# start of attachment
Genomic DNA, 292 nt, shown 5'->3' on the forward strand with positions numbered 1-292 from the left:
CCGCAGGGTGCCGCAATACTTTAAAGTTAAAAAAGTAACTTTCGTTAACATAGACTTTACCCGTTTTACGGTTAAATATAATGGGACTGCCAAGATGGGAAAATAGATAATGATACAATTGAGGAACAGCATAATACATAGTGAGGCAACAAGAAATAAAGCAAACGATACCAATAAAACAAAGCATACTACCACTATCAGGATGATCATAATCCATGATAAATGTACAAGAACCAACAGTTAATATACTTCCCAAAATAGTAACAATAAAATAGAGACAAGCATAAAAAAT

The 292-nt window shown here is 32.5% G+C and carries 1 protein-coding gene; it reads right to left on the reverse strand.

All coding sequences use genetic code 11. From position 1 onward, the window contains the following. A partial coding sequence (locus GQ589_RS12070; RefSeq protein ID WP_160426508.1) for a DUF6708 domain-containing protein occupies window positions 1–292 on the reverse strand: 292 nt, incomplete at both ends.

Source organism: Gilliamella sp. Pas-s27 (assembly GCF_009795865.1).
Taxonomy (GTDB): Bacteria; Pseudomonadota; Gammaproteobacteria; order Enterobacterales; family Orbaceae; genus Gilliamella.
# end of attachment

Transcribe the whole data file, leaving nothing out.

Genomic DNA, 292 nt, shown 5'->3' on the forward strand with positions numbered 1-292 from the left:
CCGCAGGGTGCCGCAATACTTTAAAGTTAAAAAAGTAACTTTCGTTAACATAGACTTTACCCGTTTTACGGTTAAATATAATGGGACTGCCAAGATGGGAAAATAGATAATGATACAATTGAGGAACAGCATAATACATAGTGAGGCAACAAGAAATAAAGCAAACGATACCAATAAAACAAAGCATACTACCACTATCAGGATGATCATAATCCATGATAAATGTACAAGAACCAACAGTTAATATACTTCCCAAAATAGTAACAATAAAATAGAGACAAGCATAAAAAAT

The 292-nt window shown here is 32.5% G+C and carries 1 protein-coding gene; it reads right to left on the reverse strand.

All coding sequences use genetic code 11. From position 1 onward, the window contains the following. A partial coding sequence (locus GQ589_RS12070; RefSeq protein ID WP_160426508.1) for a DUF6708 domain-containing protein occupies window positions 1–292 on the reverse strand: 292 nt, incomplete at both ends.

Source organism: Gilliamella sp. Pas-s27 (assembly GCF_009795865.1).
Taxonomy (GTDB): Bacteria; Pseudomonadota; Gammaproteobacteria; order Enterobacterales; family Orbaceae; genus Gilliamella.